“let it be done to me according to your word”


The Annunciation story is one of singular beauty and wonder. Mary was a poor peasant girl, in a no-place village, she would have been illiterate, her knowledge of scriptures limited to what she heard in the synagogue and committed to memory in her home. But, Mary was the only one out of the billions ever to live on our planet who was chosen to carry and nurse God’s Son. For that reason alone, we call her blessed!

God’s grace calls for and enables human response. This is seen in the Gospel account of the Annunciation, where the angel’s message evokes the response of Mary. The Incarnation and all that it entailed, including the passion, death and resurrection of Christ and the birth of the Church, came about by way of Mary’s freely uttered fiat – “let it be done to me according to your word”. We recognize in the event of the Incarnation God’s gracious ‘Yes’ to humanity as a whole. This reminds us once more of the Apostle’s words in 2 Corinthians 1:18-20 : all God’s promises find their ‘Yes’ in the Son of God, Jesus Christ. In this context, Mary’s fiat can be seen as the supreme instance of a believer’s ‘Amen’ in response to the ‘Yes’ of God. Christian disciples respond to the same ‘Yes’ with their own ‘Amen’. They thus know themselves to be children together of the one heavenly Father, born of the Spirit as brothers and sisters of Jesus Christ, drawn into the communion of love of the blessed Trinity.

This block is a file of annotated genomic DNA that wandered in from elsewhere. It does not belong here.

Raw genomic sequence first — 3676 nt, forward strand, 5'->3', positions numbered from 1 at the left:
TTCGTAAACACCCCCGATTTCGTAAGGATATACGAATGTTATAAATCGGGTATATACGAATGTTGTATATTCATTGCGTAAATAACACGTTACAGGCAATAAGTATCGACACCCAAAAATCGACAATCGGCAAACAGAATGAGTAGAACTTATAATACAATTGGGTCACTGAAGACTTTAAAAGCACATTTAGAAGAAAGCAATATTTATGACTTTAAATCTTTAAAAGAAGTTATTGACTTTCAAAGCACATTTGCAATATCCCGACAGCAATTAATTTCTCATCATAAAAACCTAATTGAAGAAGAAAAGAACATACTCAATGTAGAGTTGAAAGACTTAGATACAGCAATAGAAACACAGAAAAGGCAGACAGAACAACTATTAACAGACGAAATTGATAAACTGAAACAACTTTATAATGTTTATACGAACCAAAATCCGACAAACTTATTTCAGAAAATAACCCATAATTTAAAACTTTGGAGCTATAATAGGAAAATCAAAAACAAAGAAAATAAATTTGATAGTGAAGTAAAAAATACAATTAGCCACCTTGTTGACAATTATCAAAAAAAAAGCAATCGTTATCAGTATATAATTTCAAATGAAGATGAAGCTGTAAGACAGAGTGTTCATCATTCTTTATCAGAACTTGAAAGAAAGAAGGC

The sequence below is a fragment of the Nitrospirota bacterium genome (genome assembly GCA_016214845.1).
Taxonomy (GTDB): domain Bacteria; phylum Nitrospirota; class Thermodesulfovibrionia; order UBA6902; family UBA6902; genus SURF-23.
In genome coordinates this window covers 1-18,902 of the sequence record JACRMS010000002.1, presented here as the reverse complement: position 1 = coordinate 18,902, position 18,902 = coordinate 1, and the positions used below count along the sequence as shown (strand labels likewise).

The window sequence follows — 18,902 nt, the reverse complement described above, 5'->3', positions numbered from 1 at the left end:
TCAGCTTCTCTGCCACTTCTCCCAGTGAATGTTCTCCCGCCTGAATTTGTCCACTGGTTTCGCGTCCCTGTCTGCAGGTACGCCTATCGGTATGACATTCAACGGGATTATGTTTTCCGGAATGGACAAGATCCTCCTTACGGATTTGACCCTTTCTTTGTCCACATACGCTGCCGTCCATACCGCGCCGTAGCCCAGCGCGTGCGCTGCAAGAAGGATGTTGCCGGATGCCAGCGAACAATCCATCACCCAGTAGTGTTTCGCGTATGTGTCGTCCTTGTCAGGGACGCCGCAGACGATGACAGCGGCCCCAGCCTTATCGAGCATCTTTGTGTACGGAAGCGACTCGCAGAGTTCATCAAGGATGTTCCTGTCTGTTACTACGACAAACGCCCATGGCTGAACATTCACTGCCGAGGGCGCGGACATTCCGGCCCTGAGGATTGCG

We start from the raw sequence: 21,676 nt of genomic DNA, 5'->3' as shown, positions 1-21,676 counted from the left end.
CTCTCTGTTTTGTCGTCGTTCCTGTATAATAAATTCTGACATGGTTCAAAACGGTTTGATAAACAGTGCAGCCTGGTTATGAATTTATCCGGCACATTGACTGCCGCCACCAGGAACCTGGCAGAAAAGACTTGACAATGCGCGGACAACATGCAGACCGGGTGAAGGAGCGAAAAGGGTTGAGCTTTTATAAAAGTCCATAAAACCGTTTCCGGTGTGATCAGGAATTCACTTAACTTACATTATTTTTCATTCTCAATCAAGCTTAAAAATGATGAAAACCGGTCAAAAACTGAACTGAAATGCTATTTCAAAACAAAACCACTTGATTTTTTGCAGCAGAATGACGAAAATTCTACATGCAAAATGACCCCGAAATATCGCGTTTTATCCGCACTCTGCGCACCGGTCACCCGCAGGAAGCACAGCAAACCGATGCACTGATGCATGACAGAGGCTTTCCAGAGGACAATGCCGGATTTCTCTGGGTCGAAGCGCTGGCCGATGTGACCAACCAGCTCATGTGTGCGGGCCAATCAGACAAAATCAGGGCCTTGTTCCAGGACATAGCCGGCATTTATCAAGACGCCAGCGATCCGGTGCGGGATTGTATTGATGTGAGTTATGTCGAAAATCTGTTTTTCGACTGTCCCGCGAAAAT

Mary epitomizes such participation in the life of God. Her response was not made without profound questioning, and it issued in a life of joy intermingled with sorrow, taking her even to the foot of her son’s cross. When Christians join in Mary’s ‘Amen’ to the ‘Yes’ of God in Christ, they commit themselves to an obedient response to the Word of God, which leads to a life of prayer and service. Like Mary, they not only magnify the Lord with their lips: they commit themselves to serve God’s justice with their lives.

This is truly a remarkable picture. Young and inexperienced as she was, Mary was reflective and meditative. She knew the spiritual power of contemplation. She stood atop the mount of grace and meditated upon what this meant for her, and what it required from her. In our frenetic, non-contemplative age, Mary’s example has special relevance: only those who take time to contemplate upon the word of God will experience the birth of Christ in their lives. We must, therefore, all agree that Mary is the most blessed of women, and that “Blessed Virgin Mary” is a fitting designation for her in the life of our Church.

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3 Responses

  1. Most Catholics have not heard about the traditions around the feast of the Presentation of Mary, but from several sources and scriptural evidence it is thought that Mary at the age of three was presented in the temple to fulfill a vow of her parents where she remained, served and was educated before her betrothal to Joseph. If this is so, she would have kown the scriptures and had some sense of what lay ahead for her as the mother of the Savior. She also would have been qualified to instruct Jesus at home, whereas most Jewish boys studied the scriptures in the synagogues. Thus Jesus’ remarkable wisdom and knowledge would be kept hidden until the Father’s timing.

  2. Most Catholics have not heard about the traditions around the feast of the Presentation of Mary, but from several sources and scriptural evidence it is thought that Mary at the age of three was presented in the temple to fulfill a vow of her parents where she remained, served and was educated before her betrothal to Joseph. If this is so, she would have kown the scriptures and had some sense of what lay ahead for her as the mother of the Savior. She also would have been qualified to instruct Jesus at home, whereas most Jewish boys studied the scriptures in the synagogues. Thus Jesus’ remarkable wisdom and knowledge would be kept hidden until the Father’s timing.

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